China's auto sales may fall 10 per cent this year with the end of government stimulus policies and restrictions on car licences, according to the China Automotive Technology and Research Centre.
Industrywide vehicle deliveries fell for the first time in 27 months in April, as the government raised fuel prices, cities implemented controls to curb traffic and Japan's record earthquake slowed deliveries. Total auto sales declined 0.25 per cent to 1.55 million units, according to the China Association of Automobile Manufacturers.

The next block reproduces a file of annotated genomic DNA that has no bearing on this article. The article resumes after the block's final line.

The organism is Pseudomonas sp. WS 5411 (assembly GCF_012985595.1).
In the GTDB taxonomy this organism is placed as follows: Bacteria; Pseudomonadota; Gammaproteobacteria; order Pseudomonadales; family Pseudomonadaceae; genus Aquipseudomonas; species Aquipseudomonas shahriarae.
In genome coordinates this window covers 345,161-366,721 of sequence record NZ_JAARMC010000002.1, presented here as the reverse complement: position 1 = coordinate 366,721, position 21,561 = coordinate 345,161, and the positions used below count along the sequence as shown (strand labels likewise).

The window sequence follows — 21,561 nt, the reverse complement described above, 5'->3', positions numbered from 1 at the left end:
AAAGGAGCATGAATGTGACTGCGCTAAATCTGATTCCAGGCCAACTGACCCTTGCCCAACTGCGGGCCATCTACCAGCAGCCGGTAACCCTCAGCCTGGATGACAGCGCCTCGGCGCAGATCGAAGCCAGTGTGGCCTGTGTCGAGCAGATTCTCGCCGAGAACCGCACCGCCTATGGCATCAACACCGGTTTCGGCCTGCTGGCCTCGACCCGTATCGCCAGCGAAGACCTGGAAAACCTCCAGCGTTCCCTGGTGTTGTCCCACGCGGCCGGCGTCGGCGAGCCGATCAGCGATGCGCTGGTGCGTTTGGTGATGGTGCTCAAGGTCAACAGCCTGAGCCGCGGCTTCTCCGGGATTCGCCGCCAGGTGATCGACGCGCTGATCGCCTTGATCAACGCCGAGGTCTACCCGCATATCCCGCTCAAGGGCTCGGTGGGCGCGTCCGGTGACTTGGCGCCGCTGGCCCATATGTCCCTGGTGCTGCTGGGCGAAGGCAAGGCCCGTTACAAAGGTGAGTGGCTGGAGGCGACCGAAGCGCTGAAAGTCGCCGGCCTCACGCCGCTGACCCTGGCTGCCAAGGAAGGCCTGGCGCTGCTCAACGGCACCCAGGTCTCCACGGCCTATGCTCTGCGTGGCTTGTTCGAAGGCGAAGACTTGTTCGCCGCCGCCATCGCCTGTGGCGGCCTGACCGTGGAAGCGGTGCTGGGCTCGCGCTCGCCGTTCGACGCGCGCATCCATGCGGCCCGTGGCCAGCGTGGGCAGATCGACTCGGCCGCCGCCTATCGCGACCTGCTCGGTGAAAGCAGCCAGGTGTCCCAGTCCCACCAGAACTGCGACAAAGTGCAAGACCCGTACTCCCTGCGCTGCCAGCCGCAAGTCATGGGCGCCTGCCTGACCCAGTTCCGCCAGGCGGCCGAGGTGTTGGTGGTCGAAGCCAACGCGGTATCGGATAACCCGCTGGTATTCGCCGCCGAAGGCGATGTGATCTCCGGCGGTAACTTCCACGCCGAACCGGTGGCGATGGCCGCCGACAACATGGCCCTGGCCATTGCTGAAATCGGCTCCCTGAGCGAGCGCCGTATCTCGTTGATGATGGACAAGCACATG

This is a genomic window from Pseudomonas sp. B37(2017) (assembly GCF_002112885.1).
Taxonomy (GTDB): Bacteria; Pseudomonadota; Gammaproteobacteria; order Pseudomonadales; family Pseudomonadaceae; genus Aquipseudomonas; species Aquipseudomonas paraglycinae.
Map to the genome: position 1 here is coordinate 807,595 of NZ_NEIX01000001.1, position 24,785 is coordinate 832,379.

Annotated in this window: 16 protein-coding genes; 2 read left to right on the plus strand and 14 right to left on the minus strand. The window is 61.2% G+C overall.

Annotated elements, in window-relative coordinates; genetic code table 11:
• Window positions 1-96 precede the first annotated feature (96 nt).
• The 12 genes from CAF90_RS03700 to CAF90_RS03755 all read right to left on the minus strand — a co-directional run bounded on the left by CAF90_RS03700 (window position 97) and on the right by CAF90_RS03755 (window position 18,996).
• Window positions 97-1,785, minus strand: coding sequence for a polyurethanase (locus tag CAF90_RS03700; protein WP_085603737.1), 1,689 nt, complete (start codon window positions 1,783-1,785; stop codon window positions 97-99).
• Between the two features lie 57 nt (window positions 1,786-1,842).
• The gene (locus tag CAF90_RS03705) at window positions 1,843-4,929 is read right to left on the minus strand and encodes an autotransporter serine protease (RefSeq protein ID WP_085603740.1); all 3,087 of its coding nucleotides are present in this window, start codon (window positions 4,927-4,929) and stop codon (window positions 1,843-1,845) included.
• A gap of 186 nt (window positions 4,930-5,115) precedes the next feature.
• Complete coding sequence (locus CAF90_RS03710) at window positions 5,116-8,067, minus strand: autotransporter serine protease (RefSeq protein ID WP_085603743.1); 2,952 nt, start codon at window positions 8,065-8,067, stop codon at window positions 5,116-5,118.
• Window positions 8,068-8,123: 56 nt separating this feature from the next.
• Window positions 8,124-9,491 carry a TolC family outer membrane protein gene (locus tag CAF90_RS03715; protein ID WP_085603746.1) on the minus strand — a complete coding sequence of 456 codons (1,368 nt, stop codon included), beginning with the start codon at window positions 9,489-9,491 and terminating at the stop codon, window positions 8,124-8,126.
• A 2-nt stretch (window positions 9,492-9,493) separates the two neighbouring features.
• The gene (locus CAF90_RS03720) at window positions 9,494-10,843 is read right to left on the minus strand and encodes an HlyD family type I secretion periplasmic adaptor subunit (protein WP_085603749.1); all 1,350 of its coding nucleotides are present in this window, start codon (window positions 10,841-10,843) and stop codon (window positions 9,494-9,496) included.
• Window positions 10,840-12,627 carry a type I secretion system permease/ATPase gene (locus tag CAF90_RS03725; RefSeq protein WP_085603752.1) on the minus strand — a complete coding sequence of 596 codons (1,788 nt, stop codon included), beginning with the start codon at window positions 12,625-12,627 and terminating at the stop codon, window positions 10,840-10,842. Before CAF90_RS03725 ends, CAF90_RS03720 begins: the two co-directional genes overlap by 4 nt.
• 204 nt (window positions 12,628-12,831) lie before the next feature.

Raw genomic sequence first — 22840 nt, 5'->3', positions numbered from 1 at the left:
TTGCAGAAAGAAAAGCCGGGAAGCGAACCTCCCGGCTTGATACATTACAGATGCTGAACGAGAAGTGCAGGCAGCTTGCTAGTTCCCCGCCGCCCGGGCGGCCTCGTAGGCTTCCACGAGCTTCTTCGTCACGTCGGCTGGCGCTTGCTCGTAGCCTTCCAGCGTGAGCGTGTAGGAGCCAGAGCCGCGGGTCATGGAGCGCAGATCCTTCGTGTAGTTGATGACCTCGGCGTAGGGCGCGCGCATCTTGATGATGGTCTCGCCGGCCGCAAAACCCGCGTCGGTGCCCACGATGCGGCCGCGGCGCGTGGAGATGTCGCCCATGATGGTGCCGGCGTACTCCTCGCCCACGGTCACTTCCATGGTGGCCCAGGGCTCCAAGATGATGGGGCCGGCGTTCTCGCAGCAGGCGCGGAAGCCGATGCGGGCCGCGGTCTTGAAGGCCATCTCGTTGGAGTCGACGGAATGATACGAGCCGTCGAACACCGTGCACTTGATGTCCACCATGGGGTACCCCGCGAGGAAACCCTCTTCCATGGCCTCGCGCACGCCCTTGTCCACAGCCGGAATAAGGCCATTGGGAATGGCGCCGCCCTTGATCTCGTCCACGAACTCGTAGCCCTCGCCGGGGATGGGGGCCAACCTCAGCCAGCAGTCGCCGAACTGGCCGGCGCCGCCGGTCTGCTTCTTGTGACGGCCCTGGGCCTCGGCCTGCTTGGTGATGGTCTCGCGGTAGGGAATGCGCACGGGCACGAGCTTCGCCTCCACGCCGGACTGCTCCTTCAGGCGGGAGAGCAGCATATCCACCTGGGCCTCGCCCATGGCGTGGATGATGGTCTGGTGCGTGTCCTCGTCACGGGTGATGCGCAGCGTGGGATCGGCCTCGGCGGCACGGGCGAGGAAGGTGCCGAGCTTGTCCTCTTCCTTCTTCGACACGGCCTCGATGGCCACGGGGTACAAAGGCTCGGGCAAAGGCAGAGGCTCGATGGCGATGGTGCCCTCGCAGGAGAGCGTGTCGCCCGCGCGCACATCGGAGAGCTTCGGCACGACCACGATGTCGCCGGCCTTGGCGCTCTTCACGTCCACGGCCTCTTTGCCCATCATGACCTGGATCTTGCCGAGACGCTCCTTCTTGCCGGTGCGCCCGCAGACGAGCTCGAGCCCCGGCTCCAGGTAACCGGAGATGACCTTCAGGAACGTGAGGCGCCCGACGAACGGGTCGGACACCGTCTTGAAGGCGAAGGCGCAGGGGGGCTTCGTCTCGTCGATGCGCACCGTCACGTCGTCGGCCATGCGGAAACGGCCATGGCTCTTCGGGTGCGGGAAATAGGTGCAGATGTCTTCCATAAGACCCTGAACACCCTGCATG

"The exit of stimulus policies was abrupt, judging from the current effects," said Zhao Hang, president of the centre, which assists the government in formulating auto industry standards and policy research.
"The slowdown was due to the phase-out of government stimulus policies and measures to tackle traffic jams," he said in an interview in Beijing yesterday. Zhao's forecast for industry sales to decline contrasts with a forecast for growth to trail the nation's gross domestic product by the manufacturers association.
The government's official target is for 8 per cent economic growth this year.